Can Bollywood Survive Modi?
The Atlantic|July - August 2021
Its films have always celebrated a pluralistic India, making the industry—and its Muslim elite—a target of Hindu nationalists.
By Aatish Taseer

The Bandra- Worli Sea Link connects central Mumbai with neighborhoods to the north. If you’re driving from downtown, the bridge brings you into the orbit of Bollywood, the Hindi- language segment of India’s vast movie industry. Actors, makeup artists, special-effects people—they cluster in a handful of seaside neighborhoods. The superstars live in great bungalows, with devoted crowds stationed outside.

Bollywood has been central to the creation of India’s national myth. Its movies are full of dance and song, but their genius lies in their ability to weave serious issues—social justice, women’s rights, gay rights, inter-religious marriage—into entertainment. Bollywood films are at once commercial and political. They epitomize the pluralism of India.

And in today’s political climate, that makes them a target. In ways reminiscent of the old Hollywood blacklist, the government of Prime Minister Narendra Modi and his Hindu-nationalist Bharatiya Janata Party (BJP) is using powerful tools to curtail the creative freedom of Bollywood— in particular the influence of Muslims, who have an outsize presence in the industry. The measures pushed by the Modi government include indiscriminate tax investigations, trumped-up accusations against actors and directors, intimidation and harassment in response to certain movies and TV shows, and the chilling rap of law enforcement at the door. Fearing worse to come, Bolly wood has remained mostly silent in the face of the government’s catastrophic response to the coronavirus pandemic.

“Everybody is just shit-scared and wanting to lie low,” a woman who is closely involved with the industry told me recently. “This is such a vindictive government.” The day before we spoke, tax authorities had raided the home and offices of one of the country’s finest directors, along with those of an actor he worked with. Both are outspoken government critics, and the raid was widely seen as politically motivated.

As we talked, a director friend sent me a vanishing message on Signal, the encrypted communications platform, about a case before India’s Supreme Court. A senior Amazon executive in India was facing arrest, along with others, for a nine-part political drama called Tandav, which includes a portrayal of the Hindu god Shiva that some found objectionable. The director of the series had apologized, and removed the offending scene. And according to the message I received, the court had declined to offer protection (a decision it later revised). “The problem,” one senior executive for a major streaming service told me later, “is that the director is Muslim and the actor is Muslim.”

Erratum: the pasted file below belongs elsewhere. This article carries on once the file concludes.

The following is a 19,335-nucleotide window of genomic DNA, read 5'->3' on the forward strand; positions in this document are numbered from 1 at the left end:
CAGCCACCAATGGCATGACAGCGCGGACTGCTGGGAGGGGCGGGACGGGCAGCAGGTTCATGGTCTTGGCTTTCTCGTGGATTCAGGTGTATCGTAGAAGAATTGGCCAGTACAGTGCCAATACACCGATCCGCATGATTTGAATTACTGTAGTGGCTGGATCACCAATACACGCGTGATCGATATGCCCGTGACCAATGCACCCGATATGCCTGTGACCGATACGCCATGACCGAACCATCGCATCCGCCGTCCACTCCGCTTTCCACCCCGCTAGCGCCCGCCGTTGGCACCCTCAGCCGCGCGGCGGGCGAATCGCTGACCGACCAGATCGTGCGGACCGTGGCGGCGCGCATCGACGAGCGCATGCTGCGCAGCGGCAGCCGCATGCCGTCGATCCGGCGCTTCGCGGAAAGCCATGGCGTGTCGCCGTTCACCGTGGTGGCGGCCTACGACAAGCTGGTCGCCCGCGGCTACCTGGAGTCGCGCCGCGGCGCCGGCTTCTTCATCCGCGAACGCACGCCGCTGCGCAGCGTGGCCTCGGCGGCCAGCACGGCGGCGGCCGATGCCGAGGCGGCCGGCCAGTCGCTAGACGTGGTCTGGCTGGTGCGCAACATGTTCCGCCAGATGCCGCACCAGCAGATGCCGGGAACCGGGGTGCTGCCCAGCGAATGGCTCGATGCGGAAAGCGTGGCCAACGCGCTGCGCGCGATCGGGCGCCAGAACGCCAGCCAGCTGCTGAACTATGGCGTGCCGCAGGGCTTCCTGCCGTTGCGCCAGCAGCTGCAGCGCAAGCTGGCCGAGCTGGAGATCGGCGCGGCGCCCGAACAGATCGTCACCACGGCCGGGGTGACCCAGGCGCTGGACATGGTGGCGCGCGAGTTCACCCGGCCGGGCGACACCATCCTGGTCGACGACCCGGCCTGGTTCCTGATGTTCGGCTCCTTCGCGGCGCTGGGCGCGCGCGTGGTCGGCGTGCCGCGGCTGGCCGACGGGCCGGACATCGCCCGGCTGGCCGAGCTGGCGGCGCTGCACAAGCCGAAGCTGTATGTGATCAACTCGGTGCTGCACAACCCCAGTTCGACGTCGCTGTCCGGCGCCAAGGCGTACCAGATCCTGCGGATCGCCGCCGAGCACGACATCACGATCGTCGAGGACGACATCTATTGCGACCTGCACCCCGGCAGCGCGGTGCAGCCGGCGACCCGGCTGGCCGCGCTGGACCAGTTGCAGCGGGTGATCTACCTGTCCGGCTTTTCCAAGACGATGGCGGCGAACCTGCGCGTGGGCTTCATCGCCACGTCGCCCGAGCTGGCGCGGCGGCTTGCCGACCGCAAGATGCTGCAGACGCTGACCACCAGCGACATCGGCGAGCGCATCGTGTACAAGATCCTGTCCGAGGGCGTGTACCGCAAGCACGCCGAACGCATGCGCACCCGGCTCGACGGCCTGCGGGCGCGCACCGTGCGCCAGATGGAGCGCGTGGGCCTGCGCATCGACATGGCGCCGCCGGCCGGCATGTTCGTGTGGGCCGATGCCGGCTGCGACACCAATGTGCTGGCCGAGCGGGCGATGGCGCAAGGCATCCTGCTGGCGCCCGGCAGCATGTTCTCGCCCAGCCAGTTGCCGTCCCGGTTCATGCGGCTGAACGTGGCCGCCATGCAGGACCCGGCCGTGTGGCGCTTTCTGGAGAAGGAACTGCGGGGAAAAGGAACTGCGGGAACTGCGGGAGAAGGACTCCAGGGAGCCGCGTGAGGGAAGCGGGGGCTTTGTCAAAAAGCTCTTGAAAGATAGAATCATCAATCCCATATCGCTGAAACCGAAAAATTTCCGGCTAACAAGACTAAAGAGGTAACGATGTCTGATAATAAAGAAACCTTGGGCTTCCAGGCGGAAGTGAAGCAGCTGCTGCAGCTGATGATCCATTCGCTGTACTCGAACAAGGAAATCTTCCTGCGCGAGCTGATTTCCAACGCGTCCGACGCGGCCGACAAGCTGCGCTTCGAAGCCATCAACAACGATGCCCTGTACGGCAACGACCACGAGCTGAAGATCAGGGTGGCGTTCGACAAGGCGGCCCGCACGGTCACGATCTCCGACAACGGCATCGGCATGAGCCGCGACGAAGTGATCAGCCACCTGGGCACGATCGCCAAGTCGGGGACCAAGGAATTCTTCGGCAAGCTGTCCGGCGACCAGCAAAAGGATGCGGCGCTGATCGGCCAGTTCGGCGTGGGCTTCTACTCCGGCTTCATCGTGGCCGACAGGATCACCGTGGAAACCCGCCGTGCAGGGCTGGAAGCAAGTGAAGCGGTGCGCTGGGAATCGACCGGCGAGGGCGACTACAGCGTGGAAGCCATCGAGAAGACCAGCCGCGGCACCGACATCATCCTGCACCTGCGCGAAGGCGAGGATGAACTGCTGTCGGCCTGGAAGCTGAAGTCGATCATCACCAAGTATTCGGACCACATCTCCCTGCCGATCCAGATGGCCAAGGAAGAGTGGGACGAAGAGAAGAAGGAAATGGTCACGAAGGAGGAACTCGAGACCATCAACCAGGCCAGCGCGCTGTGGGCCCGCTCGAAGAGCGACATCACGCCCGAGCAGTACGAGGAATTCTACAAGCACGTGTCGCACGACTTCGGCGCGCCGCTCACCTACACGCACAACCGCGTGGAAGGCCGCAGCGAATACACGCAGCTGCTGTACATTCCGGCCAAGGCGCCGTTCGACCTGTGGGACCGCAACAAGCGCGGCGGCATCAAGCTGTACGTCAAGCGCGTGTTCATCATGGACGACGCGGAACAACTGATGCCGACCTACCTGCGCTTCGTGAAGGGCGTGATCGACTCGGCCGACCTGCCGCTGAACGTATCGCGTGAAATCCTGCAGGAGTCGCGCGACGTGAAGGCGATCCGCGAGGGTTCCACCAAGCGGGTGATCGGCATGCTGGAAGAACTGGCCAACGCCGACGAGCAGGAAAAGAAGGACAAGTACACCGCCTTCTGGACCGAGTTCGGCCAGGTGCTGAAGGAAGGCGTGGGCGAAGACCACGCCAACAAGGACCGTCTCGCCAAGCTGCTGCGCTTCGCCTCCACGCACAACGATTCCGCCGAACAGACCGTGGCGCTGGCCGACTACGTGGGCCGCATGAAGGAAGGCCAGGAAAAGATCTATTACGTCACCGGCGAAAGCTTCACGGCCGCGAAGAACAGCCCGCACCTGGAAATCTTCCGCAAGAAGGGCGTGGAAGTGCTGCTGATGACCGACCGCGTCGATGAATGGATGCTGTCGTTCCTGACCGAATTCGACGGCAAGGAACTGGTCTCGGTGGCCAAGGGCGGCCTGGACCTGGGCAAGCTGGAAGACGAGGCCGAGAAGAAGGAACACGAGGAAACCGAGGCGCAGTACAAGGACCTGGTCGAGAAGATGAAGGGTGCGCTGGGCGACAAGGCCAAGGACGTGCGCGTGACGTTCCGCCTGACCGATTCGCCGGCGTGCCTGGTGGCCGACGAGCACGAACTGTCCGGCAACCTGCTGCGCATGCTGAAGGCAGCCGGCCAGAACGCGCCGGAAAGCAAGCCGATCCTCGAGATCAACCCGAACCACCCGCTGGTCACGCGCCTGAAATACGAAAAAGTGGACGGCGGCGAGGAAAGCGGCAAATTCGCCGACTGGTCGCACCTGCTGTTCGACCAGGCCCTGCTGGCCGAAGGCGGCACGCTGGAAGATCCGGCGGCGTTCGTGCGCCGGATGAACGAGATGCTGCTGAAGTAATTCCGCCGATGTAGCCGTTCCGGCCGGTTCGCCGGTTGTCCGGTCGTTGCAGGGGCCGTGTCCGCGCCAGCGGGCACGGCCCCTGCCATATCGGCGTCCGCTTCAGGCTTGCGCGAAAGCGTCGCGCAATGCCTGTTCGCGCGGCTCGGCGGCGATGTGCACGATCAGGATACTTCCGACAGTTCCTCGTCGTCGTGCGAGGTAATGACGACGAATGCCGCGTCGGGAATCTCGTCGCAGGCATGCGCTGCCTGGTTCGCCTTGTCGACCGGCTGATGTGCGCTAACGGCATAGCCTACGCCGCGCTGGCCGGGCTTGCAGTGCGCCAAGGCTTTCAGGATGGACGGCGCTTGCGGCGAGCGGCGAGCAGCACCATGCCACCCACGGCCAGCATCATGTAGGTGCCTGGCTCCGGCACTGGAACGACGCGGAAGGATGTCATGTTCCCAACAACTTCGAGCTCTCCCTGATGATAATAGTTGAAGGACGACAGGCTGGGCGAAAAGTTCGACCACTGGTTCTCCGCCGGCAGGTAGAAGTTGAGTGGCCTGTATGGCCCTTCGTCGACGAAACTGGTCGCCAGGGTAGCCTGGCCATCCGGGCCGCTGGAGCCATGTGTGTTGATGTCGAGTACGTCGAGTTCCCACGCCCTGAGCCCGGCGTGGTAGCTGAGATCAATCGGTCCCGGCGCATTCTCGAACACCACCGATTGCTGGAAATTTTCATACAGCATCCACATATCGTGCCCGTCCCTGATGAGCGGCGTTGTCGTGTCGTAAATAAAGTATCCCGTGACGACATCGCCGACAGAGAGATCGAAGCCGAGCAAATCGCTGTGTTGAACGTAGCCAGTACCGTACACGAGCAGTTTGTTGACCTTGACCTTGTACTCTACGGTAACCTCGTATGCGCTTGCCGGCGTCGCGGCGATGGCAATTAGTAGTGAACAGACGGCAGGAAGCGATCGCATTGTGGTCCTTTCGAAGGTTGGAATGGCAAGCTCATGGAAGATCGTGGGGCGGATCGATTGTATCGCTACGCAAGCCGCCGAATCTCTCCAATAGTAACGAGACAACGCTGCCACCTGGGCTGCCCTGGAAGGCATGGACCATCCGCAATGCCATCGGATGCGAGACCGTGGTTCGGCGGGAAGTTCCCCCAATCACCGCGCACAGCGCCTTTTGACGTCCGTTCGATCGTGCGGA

Soon, another show— Bombay Begums—was under fire, with India’s National Commission for Protection of Child Rights calling on Netflix to pull the series on the grounds that it would “pollute the young minds of the children” by “normalizing” drug use. The more credible motivation was that the series normalized interfaith relationships, as well as LGBTQ ones.

I got to know India’s movie industry starting in 2013, when I was dating a Bolly wood director, a protégé of Karan Johar—one of the city’s biggest producers, known as KJo. Johar is the Hindu half of a storied collaboration with Shah Rukh Khan, a Muslim and one of Bollywood’s biggest stars. Their partnership began in the 1990s—at first yielding popcorn- and-bubblegum films, and then moving on to iconic post-9/11 dramas such as My Name Is Khan (2010), which dealt with growing Islamophobia worldwide.

Bollywood, in its upper echelons, is tight-knit, and through my boyfriend I met the whole A-list in a matter of days. It was a world of blacked-out SUVs that swept into underground garages, where men with walkie-talkies conveyed you up to palatial apartments overlooking the Arabian Sea.

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